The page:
2 p.m. CDT Wednesday, May 19, 2010
Mission Control Center, Houston, Texas
STS-132 MCC Status Report #11
HOUSTON – Atlantis astronauts Steve Bowen and Michael Good changed out four of the six 375-pound batteries on the International Space Station’s port 6 truss during a 7-hour, 9-minute spacewalk Wednesday, getting a leg up on a major mission priority.

Plans called for three of the batteries to be replaced today, and mission managers hoped the fourth could be changed out. Remaining batteries are to be swapped during a Friday spacewalk by Good and Garrett Reisman.

The spacewalk, the fifth for Bowen and the third for Good, got under way at 5:38 a.m. CDT, more than 25 minutes ahead of the scheduled start that already had been moved up 30 minutes. One reason for the early scheduled start was the addition of a task to remove a cable snag in the orbiter boom sensor system’s pan and tilt mechanism. Bowen accomplished that task in less than 30 minutes, while Good began work with the batteries.

After testing, Mission Control declared the heat shield inspection mechanism fully functional.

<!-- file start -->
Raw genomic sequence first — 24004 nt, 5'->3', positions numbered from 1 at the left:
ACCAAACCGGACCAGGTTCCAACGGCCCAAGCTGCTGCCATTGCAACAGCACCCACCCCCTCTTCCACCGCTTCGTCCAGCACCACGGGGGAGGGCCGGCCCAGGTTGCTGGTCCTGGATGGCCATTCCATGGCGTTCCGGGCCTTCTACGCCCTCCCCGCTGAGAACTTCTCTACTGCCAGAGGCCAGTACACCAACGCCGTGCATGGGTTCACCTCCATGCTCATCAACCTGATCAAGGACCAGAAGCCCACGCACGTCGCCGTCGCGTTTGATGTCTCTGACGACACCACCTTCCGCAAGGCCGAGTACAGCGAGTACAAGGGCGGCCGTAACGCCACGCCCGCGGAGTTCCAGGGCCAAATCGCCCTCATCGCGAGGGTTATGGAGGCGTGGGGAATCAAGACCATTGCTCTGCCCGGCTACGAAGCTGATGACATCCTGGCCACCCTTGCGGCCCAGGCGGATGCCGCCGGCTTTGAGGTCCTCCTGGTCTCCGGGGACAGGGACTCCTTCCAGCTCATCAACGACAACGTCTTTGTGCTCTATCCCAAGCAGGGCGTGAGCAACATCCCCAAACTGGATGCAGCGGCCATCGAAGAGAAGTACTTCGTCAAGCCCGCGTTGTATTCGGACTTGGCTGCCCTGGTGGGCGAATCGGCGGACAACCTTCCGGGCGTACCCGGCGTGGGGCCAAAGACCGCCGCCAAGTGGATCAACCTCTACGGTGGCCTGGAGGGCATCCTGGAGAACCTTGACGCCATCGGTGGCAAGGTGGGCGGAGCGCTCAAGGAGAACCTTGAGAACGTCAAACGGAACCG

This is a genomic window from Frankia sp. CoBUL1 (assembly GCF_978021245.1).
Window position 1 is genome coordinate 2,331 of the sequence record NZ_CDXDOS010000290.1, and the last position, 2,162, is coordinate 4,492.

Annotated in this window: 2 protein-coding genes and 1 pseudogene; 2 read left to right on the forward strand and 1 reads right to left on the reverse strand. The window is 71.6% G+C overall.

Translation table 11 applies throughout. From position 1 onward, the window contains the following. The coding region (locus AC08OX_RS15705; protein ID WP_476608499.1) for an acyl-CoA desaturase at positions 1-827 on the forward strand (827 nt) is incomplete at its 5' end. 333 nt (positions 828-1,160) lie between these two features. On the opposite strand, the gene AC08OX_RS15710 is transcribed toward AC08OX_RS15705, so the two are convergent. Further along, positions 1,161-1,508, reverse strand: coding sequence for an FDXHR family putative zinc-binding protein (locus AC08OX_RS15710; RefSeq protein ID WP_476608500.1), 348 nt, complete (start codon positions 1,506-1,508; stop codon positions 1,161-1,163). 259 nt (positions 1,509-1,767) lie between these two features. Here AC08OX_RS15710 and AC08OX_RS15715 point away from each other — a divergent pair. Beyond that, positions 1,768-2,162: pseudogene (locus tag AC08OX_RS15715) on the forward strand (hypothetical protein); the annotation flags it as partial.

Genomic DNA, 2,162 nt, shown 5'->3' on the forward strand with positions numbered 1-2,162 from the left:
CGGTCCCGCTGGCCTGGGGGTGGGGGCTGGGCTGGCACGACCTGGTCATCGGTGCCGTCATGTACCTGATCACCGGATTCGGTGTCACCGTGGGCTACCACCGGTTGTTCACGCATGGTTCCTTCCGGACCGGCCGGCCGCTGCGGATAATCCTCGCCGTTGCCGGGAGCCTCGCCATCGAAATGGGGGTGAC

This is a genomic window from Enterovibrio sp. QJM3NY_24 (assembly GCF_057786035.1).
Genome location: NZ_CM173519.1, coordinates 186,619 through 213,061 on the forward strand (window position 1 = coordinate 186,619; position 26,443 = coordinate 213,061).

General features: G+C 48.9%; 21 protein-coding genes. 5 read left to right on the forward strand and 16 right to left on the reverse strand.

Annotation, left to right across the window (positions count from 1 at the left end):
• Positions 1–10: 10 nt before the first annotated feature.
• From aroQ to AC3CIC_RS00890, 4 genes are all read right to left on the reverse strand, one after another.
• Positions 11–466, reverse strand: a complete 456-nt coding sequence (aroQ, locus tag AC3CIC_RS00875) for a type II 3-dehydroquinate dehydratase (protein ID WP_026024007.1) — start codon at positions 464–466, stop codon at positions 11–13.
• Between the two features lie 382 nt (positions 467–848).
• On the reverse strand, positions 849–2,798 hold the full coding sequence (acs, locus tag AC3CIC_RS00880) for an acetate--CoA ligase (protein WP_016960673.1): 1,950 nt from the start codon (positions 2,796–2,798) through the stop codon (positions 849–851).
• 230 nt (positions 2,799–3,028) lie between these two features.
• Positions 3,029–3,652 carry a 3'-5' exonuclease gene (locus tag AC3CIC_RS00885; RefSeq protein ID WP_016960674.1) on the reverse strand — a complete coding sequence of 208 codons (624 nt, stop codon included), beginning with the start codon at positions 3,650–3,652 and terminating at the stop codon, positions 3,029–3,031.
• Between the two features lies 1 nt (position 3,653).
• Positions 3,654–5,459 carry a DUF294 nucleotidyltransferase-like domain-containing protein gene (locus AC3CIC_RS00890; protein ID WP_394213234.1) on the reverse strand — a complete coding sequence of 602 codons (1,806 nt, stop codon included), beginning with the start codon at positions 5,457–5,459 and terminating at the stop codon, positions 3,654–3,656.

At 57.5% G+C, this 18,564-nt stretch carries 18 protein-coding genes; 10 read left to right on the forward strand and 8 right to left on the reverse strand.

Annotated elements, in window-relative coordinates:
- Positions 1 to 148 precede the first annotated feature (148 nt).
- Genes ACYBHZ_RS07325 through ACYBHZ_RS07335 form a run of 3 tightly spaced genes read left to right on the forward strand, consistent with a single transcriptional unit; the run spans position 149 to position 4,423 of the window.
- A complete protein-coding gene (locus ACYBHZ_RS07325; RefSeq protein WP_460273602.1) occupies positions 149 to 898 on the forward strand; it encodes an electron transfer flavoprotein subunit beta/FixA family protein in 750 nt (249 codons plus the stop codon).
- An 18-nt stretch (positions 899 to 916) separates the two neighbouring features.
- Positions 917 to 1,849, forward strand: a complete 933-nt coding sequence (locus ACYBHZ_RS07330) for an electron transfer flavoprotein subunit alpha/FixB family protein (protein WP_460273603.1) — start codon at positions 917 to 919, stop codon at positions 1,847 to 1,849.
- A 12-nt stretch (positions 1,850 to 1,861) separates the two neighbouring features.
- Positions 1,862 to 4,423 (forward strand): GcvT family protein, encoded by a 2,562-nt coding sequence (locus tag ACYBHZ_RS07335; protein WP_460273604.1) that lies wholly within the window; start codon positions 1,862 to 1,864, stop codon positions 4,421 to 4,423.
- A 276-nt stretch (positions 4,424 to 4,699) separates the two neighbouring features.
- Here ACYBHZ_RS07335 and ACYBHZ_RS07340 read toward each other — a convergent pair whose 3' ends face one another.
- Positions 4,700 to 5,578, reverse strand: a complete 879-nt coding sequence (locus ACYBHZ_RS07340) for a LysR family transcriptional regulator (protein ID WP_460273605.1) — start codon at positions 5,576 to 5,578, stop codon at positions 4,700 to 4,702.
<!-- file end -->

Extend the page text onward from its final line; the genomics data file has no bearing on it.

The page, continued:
Atlantis Pilot Tony Antonelli was the intravehicular officer, providing guidance and advice to the spacewalkers. Mission Specialists Reisman and Piers Sellers operated the station’s Canadarm2. Spacewalkers took each battery from the cargo carrier held by the station arm, installed it in a space from which they had removed an old battery, then bolted the old battery into the cargo carrier for return to Earth.

The fourth old battery was stowed temporarily on the truss. It will be taken to the cargo carrier during the Friday spacewalk.

After the battery work and cleanup of the area, the spacewalkers moved on to the new backup Ku band antenna on the Z1 truss. They tightened bolts holding its dish to its boom, closing a gap left there after Monday’s spacewalk. They removed launch latches, leaving the antenna ready to operate.

That done, they cleaned up the area and returned to the Quest airlock. The spacewalk officially ended at 12:47 p.m., when Quest repressurization began.

Today’s spacewalk was the 145th for station assembly and maintenance. Those spacewalks total 908 hours, 7 minutes.

The next status report will be issued after crew wakeup or earlier if events warrant.

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